Saturday, April 13, 2013

The Singapore Memory Project #sgmemory

If you are a twitter or instagram user, you would probably have seen the hashtag #sgmemory being used. Do you know what it is about?

The Singapore Memory Project (SMP) is a whole-of-nation movement which aims to capture and document memories and moments in life related to Singapore.

Many people says things are so temporary in Singapore, buildings get torn down, the school you studied is no longer there, hawkers retire from their trade. There are so many moments out there to capture and preserve. Do you want to help make those memories permanent?


You can share your memories of Singapore, just anything about Singapore by having it permanently archived at the portal. You can deposit your memory accounts in the form of texts, audio files, video file and images.

You would have photos of your schools that's no longer around? Videos of your Primary 5 National Day Parade outing. People don't take photos of food that they eat like they eat now, but there should be some who do!

Submit them all to the Singapore Memory Portal. Guess what? Selected memories will be developed into creative audio-visual presentation by specialists too and presented on the same portal.

For Instagram or Twitter users, you can use the hashtag #sgmemory to help create awareness of this project.

Last weekend, a group of us foodies were going around Singapore to have taste food in Singapore that has been around for a very very long time! We went around eating and tagging #sgmemory to our instragram and twitter posts. This blog post is like a recap of where we went. If you are wondering what you can do for the coming weekends, you can follow the route we did too!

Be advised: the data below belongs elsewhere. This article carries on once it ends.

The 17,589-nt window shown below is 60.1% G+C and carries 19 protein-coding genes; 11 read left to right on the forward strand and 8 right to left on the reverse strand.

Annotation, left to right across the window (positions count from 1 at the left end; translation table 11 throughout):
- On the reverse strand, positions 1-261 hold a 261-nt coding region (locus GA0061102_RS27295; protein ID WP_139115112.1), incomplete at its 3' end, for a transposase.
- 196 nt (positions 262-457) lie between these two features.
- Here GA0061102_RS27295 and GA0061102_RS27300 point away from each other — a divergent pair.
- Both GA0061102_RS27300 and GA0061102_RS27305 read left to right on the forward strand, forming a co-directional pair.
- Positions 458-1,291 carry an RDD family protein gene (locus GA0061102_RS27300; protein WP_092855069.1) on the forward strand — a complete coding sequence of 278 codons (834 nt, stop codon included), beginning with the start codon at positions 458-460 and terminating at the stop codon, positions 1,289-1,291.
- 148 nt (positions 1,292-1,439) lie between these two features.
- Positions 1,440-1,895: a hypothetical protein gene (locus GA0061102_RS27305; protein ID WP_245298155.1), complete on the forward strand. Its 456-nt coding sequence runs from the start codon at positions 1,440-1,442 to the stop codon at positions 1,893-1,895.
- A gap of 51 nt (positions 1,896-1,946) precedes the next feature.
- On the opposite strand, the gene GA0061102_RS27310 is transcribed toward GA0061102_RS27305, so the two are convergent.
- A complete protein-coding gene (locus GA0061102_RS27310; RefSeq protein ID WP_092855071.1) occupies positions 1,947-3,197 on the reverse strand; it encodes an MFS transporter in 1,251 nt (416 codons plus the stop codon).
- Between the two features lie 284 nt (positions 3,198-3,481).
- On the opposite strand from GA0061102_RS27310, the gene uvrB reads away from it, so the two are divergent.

So where did we go?

#1 Zam Zam, 697 North Bridge Road, Singapore 198675


Have you been to the Singapore Zam Zam? This restaurant has been around since 1908!

(So, what happened in 1908? Hmmm Singapore's first Chief Minister, David Marshall was born in 1908!)

In 1908, Encik Abdul Kadir, an enterprising Indian Muslim from Kerala in South India, started Zam Zam. Today it is run by his grandson, En Sulaiman Abdul.  They only have one shop and remains so till today!


One of their famous dish is Nasi Briyani. Many Singaporeans grew up eating it, are you one of them? I wonder who has pictures of this same dish when it was served way back in the early days!

Notice the iPhone with a red cover? That's my fellow food lover. Catherine's taking photo with her mobile phone. Yes, food lovers love to document what they eat. If you take photos too, remember to hashtag it with #sgmemory when you decide to share it through twitter or instagram!